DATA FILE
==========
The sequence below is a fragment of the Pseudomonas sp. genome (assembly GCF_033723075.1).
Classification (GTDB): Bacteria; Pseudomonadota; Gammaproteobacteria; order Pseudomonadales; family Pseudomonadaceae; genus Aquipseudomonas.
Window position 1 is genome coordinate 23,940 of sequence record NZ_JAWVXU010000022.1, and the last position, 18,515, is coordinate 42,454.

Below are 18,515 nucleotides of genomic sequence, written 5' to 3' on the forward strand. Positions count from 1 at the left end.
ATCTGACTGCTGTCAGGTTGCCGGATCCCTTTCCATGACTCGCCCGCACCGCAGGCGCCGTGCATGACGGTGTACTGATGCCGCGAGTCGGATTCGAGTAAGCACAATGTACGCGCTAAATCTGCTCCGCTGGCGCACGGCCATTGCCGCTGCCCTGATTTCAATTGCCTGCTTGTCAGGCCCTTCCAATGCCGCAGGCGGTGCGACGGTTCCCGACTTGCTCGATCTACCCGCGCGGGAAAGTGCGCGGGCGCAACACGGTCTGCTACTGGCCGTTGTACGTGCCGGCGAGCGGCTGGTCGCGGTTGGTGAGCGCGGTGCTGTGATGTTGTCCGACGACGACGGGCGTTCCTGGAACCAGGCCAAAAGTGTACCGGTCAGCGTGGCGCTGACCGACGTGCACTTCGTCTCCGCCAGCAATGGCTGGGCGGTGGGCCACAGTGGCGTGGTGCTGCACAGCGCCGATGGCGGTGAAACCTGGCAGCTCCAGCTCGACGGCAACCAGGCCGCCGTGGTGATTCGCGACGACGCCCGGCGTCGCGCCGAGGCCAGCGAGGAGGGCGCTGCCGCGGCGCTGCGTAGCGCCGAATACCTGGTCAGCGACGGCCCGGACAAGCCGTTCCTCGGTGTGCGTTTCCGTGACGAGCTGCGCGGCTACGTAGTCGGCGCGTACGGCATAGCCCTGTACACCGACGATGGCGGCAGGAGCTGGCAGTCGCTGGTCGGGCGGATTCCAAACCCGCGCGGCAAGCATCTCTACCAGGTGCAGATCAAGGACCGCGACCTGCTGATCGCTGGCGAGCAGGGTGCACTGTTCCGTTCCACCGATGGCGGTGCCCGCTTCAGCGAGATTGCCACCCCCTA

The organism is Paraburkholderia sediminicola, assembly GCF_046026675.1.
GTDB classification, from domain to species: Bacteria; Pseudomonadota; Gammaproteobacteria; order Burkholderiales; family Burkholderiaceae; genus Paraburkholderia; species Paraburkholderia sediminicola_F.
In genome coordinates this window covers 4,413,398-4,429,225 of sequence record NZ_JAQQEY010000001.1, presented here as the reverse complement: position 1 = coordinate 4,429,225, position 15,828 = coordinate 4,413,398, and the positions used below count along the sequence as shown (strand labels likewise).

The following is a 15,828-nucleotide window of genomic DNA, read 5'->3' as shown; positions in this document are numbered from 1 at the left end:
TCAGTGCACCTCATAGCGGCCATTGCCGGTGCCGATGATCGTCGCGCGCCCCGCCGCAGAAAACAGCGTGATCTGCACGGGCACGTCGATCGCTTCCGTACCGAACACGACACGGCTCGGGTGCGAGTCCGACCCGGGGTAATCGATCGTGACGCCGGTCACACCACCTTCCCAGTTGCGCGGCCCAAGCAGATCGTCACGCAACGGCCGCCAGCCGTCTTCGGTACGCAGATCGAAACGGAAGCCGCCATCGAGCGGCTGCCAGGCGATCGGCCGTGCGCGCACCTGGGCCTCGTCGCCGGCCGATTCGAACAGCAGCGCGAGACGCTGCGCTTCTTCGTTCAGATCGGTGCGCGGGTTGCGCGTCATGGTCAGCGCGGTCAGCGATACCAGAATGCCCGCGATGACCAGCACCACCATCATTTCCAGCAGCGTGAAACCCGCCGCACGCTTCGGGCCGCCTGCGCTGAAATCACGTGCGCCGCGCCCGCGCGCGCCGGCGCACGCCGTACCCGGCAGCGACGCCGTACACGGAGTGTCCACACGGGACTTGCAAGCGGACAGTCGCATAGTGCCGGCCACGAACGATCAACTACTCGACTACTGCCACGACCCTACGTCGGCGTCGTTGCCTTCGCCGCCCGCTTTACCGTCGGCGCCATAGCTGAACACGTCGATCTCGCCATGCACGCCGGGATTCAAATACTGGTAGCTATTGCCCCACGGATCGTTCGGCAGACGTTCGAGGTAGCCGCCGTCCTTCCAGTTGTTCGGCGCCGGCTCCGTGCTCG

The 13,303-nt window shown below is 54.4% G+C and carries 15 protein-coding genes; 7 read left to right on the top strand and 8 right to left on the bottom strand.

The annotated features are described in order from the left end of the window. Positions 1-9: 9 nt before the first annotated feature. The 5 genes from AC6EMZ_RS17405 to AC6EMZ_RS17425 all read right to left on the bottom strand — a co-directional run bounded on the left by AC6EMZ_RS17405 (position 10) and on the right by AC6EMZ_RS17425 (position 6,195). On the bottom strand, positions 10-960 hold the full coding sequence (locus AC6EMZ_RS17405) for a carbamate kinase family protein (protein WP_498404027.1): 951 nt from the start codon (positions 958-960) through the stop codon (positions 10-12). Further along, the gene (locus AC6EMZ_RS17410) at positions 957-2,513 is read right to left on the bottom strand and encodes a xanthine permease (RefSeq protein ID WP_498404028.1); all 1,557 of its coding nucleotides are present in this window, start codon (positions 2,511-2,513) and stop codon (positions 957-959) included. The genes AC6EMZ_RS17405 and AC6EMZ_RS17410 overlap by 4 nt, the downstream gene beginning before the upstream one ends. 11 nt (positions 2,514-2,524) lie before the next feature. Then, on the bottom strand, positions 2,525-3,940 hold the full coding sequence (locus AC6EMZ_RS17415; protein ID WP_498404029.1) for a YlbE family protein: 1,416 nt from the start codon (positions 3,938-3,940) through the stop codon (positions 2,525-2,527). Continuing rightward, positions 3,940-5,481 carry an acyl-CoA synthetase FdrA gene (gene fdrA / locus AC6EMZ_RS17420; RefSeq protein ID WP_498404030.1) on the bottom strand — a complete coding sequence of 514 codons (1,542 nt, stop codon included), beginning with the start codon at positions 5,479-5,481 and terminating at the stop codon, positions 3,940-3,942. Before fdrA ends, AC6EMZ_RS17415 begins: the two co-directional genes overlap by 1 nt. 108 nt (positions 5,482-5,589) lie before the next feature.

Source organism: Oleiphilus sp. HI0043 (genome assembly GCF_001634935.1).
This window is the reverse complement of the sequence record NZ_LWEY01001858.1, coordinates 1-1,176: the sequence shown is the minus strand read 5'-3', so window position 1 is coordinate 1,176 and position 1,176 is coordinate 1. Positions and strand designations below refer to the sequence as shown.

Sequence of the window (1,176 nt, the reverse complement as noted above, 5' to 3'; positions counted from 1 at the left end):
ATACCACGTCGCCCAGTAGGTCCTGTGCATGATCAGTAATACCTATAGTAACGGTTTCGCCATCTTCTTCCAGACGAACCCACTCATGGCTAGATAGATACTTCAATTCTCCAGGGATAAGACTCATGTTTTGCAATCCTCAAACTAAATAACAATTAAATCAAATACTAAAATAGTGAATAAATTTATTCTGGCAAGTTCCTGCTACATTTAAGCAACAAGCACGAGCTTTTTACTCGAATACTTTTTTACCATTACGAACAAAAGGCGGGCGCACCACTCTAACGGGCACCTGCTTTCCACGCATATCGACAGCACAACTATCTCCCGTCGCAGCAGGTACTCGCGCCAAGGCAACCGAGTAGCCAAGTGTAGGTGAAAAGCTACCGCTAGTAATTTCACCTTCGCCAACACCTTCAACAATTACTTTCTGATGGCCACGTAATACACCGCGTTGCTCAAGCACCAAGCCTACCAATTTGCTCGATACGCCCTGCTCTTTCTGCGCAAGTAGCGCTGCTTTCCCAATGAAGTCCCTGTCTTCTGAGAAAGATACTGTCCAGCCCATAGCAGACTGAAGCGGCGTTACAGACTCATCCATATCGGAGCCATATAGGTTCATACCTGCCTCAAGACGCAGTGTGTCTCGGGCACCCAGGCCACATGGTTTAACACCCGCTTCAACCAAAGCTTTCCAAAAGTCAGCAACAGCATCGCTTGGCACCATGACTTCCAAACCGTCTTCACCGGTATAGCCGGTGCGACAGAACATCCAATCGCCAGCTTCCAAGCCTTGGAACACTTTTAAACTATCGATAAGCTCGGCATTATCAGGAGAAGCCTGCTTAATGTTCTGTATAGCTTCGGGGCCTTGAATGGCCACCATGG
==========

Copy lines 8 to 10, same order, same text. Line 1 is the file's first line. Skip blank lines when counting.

In genome coordinates this window covers 4,413,398-4,429,225 of sequence record NZ_JAQQEY010000001.1, presented here as the reverse complement: position 1 = coordinate 4,429,225, position 15,828 = coordinate 4,413,398, and the positions used below count along the sequence as shown (strand labels likewise).

The following is a 15,828-nucleotide window of genomic DNA, read 5'->3' as shown; positions in this document are numbered from 1 at the left end:
TCAGTGCACCTCATAGCGGCCATTGCCGGTGCCGATGATCGTCGCGCGCCCCGCCGCAGAAAACAGCGTGATCTGCACGGGCACGTCGATCGCTTCCGTACCGAACACGACACGGCTCGGGTGCGAGTCCGACCCGGGGTAATCGATCGTGACGCCGGTCACACCACCTTCCCAGTTGCGCGGCCCAAGCAGATCGTCACGCAACGGCCGCCAGCCGTCTTCGGTACGCAGATCGAAACGGAAGCCGCCATCGAGCGGCTGCCAGGCGATCGGCCGTGCGCGCACCTGGGCCTCGTCGCCGGCCGATTCGAACAGCAGCGCGAGACGCTGCGCTTCTTCGTTCAGATCGGTGCGCGGGTTGCGCGTCATGGTCAGCGCGGTCAGCGATACCAGAATGCCCGCGATGACCAGCACCACCATCATTTCCAGCAGCGTGAAACCCGCCGCACGCTTCGGGCCGCCTGCGCTGAAATCACGTGCGCCGCGCCCGCGCGCGCCGGCGCACGCCGTACCCGGCAGCGACGCCGTACACGGAGTGTCCACACGGGACTTGCAAGCGGACAGTCGCATAGTGCCGGCCACGAACGATCAACTACTCGACTACTGCCACGACCCTACGTCGGCGTCGTTGCCTTCGCCGCCCGCTTTACCGTCGGCGCCATAGCTGAACACGTCGATCTCGCCATGCACGCCGGGATTCAAATACTGGTAGCTATTGCCCCACGGATCGTTCGGCAGACGTTCGAGGTAGCCGCCGTCCTTCCAGTTGTTCGGCGCCGGCTCCGTGCTCG